Badass Digest‘s Devin Faraci has posted a lively, defiant and probably necessary response to Andrew O’Hehir‘s 9.28 Salon piece titled “Is Movie Culture Dead?” and subtitled “The era when movies ruled the culture is long over. Film culture is dead, and TV is to blame.”
“I think what’s bugging O’Hehir is that the ‘chattering class’ isn’t made up of the same people as in 1977 ],” Faraci writes at midpoint. “I get the mourning for a lost niche, for a specialization democratized out of existence. It’s happening with geek culture right this very minute. All of a sudden liking the third highest-grossing movie of all time makes you ‘a geek.’ That sucks. It sucks seeing the doorman overwhelmed and losing your special place in the world.
“What O’Hehir is missing on a larger scale, though, is that the era of big, centralized culture is over. The culture is fragmented in a zillion pieces, and there’s nobody leading the way anymore. There’s very little that unites us around the water cooler. Even the biggest TV hits bring in a fraction of the ratings of old shows. The same goes for movies.
“I’m not sure that there ever will be another driving cultural force the way that movies were in the 1970s. So yes, I’ll give O’Hehir the point that film was more culturally central in the 70s than it is now. Yes, to be intellectually hip you had to see the smart movies, the foreign movies, the interesting movies. But unless you long for a culture of poseurs, who cares? And beyond that, there is no cultural center anymore.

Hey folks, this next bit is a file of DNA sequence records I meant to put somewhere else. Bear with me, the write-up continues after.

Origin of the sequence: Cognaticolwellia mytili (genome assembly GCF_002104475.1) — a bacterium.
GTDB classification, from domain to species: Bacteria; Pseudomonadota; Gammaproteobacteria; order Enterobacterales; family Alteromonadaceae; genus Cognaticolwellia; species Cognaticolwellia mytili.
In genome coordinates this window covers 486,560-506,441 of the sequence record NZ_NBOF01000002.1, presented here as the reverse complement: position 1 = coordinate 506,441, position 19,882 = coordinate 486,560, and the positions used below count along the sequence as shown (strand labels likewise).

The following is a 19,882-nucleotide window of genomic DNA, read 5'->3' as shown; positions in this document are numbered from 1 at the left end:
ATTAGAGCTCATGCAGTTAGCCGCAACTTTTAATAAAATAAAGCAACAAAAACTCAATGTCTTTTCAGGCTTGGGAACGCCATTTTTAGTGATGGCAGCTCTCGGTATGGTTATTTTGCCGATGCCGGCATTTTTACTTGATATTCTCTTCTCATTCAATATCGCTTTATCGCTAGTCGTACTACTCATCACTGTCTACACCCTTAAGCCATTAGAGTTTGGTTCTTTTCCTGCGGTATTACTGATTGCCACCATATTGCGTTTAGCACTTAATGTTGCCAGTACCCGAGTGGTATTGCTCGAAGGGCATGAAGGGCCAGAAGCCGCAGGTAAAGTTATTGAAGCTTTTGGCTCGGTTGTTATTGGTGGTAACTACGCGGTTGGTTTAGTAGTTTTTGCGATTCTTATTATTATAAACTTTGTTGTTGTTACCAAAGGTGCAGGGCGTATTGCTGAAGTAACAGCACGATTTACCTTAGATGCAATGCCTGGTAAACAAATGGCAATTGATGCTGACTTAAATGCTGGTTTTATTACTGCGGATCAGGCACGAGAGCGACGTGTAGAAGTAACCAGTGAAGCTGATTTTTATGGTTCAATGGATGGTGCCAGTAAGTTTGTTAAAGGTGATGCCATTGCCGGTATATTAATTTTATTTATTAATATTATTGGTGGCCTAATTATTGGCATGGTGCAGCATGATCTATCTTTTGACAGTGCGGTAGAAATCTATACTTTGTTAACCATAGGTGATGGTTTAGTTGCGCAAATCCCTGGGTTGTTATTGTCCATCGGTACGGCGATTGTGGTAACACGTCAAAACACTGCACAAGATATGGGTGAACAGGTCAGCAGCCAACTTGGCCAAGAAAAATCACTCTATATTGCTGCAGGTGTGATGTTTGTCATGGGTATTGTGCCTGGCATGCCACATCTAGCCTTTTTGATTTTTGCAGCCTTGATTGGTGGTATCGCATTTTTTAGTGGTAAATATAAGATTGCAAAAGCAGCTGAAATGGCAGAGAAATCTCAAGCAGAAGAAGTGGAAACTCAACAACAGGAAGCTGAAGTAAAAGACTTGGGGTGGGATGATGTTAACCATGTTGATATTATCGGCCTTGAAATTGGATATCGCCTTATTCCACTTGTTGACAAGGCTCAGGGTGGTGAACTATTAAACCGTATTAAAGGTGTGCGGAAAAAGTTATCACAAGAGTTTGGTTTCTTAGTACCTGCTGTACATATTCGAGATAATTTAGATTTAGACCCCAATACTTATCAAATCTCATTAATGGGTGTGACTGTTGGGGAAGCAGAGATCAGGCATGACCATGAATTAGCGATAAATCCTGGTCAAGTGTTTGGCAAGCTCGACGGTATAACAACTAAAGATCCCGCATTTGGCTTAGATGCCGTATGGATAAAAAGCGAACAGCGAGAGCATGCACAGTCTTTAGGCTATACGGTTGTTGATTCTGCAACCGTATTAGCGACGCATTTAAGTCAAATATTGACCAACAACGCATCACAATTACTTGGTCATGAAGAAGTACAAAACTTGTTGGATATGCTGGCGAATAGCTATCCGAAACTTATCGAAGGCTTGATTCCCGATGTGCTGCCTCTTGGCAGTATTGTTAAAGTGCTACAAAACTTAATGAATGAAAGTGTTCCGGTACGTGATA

“The fracturing of the culture comes as a result of the digital revolution; now we’re living a la carte entertainment lifestyles.
“I complain about the internet a lot, and I’m not the biggest proponent of virtual democratization, but I like the way the web has taken the conversation out of the hands of the elite and let everybody have a say. Not everybody’s say is worth listening to, but just because someone was at the right cocktail parties in Manhattan also doesn’t make their say worth hearing. I think that maybe O’Hehir should try listening to those outside of the New York Film Festival crowd, though, before writing them off as ‘fanboys.’
Another worthwhile Faraci observation: “Frankly, any year that has Holy Motors and Cloud Atlas in it is the wrong year to call time of death on film culture. I know we’re going to see thrilling discussion coming from those films. I can’t even find a mention of The Master in [O’Hehir’s] piece.”
Wells to Faraci: I don’t want to hear any bitching about how I’ve excerpted too much of your piece. I’ve posted maybe 25% of what you wrote, if that.